COLUMBIA, S.C. — South Carolina’s top prosecutor officially kicked off his bid for a third term Wednesday, touting of some of his accomplishments during eight years in office and saying he’d like to continue working on behalf of the state’s people.

During a day that included stops in Columbia, Greenville and Seneca, Republican Attorney General Alan Wilson also unveiled a steering committee of more than 270 business, civic and political leaders throughout the state, including former Attorney General Charlie Condon, Spartanburg Sheriff Chuck Wright and Wilson’s father, U.S. Rep. Joe Wilson.

“We’re humbled by the massive support in all corners of South Carolina,” Wilson said. “We will lean on these men and women to deliver our message of defending the constitution, protecting families, and upholding the rule of law to their communities.”

During his eight years in office, Wilson has led prosecution efforts on a variety of issues, including domestic violence and human trafficking. He also defended challenges to South Carolina’s voter ID law and helped lead a 26-state challenge to the federal health care mandate. Last year he sued Purdue Pharma, accusing the maker of OxyContin and other opioid drugs of exacerbating South Carolina’s opioid drug crisis by using deceptive marketing practices.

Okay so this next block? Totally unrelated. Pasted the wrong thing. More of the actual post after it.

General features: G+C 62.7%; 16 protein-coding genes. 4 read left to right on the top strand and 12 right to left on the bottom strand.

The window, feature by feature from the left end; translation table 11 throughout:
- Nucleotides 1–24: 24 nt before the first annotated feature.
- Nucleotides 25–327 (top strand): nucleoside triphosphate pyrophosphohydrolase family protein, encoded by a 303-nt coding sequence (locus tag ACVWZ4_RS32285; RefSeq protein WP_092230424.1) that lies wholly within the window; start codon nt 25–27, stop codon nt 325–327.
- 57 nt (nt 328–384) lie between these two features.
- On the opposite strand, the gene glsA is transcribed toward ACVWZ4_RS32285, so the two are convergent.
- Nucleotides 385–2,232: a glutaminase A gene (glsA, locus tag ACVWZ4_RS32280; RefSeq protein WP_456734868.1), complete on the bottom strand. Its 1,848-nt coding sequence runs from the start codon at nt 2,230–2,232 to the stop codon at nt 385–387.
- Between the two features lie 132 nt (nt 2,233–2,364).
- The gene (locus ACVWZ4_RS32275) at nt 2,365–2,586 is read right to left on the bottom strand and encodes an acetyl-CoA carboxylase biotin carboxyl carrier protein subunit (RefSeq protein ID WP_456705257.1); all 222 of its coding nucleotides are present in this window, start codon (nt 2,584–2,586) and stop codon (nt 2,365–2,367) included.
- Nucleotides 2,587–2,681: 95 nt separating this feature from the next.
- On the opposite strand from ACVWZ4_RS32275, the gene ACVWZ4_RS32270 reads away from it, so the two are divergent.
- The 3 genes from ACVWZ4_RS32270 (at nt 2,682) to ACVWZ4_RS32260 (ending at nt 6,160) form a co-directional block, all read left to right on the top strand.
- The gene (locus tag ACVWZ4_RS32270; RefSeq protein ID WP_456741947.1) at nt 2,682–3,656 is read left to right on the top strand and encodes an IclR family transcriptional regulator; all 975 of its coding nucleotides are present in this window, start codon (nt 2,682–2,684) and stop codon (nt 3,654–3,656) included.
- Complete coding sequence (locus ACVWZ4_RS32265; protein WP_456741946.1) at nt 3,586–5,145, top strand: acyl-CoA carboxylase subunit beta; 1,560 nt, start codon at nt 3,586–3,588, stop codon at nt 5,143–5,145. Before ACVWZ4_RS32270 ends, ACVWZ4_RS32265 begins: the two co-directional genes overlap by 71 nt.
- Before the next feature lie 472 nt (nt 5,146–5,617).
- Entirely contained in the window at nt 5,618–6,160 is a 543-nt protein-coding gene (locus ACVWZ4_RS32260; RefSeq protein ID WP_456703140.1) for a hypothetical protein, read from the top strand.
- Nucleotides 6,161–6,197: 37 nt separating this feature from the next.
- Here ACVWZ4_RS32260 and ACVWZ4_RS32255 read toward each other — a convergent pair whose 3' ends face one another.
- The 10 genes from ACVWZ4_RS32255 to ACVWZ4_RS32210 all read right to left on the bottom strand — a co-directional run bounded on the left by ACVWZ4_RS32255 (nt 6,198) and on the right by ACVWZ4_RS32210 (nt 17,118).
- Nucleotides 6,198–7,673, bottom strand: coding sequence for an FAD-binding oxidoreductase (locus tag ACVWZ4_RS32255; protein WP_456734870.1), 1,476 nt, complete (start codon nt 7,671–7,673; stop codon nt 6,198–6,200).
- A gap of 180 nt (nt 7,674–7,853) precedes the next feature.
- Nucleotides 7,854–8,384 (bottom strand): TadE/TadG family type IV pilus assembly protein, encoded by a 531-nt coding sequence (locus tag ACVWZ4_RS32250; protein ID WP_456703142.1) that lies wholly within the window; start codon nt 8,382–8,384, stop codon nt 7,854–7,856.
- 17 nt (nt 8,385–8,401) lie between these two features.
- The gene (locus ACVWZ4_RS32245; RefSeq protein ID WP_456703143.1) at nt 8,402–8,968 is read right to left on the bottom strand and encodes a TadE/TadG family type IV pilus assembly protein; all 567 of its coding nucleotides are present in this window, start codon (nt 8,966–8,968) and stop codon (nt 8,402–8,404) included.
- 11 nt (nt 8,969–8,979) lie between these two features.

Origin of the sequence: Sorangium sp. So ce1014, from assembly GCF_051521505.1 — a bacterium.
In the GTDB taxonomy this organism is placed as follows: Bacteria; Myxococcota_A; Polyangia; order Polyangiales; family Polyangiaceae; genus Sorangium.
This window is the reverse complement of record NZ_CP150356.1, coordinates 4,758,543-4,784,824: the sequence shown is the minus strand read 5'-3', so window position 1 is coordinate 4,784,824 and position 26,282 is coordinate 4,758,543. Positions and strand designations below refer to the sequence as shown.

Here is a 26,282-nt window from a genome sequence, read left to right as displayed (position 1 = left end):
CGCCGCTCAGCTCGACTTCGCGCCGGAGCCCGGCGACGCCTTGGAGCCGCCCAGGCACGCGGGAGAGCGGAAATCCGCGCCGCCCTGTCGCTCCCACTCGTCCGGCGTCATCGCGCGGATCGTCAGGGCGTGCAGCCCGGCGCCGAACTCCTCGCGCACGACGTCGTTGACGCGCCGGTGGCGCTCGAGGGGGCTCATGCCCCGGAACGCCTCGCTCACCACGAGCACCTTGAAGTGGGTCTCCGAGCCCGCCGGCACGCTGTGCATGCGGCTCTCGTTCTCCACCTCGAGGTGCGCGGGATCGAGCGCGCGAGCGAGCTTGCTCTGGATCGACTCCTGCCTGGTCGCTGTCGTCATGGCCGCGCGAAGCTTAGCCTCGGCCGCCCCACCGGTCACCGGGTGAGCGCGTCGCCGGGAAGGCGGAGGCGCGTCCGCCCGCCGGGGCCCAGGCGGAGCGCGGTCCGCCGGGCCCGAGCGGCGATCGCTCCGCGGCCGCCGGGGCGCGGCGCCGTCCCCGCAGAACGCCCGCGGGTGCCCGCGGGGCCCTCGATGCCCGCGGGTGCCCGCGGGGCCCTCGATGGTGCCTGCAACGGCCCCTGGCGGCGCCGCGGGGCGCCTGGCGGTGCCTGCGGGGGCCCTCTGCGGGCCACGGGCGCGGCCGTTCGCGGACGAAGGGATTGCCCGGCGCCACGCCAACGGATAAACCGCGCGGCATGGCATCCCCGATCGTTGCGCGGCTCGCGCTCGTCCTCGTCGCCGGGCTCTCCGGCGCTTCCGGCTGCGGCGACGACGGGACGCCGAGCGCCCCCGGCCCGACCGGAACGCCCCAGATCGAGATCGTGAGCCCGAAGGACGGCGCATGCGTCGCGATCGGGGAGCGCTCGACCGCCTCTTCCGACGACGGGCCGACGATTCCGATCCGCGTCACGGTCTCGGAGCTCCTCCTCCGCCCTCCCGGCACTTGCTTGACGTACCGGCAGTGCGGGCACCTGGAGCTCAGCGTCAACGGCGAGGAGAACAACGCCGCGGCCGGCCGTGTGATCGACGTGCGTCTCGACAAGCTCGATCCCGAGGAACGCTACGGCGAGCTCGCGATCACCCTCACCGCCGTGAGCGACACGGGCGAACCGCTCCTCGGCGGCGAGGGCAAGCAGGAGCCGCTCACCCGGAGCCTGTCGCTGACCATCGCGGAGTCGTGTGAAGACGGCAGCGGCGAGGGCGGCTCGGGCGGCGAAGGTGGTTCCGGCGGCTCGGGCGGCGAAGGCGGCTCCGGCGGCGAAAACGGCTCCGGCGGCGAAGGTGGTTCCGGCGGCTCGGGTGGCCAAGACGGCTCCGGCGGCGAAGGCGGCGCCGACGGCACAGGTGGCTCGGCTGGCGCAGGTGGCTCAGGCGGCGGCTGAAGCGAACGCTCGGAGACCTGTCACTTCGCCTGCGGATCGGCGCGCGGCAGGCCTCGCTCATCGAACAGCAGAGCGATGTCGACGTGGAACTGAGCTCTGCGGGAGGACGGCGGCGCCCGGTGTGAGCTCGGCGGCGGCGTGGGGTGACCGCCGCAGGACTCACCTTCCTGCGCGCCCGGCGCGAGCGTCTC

First elected in 2010, Wilson had no GOP primary opposition in 2014 and easily defeated the Democratic nominee. He’s drawn two Republican challengers so far this year: Lexington Rep. Todd Atwater and Greenville attorney William Herlong.

Last year, Herlong called on Wilson to resign because of ties to targets of a corruption probe. Wilson isn’t implicated in the probe, which his office began in 2014 with the indictment of then-Speaker Bobby Harrell, but did recuse himself, citing a conflict of interest. Herlong reiterated his criticism Wednesday, saying in a release that he would be a prosecutor “who doesn’t play political games.”

Wilson is a client of political consultant Richard Quinn, who was indicted in the probe but accepted a plea deal to cooperate if all charges are dropped. Wilson’s campaign spokesman has called any allegations attempting to tie Wilson to the corruption “absurd political theatrics in its worst form.”

Wilson’s kickoff continues Thursday, when he is set to visit Mount Pleasant and Florence.


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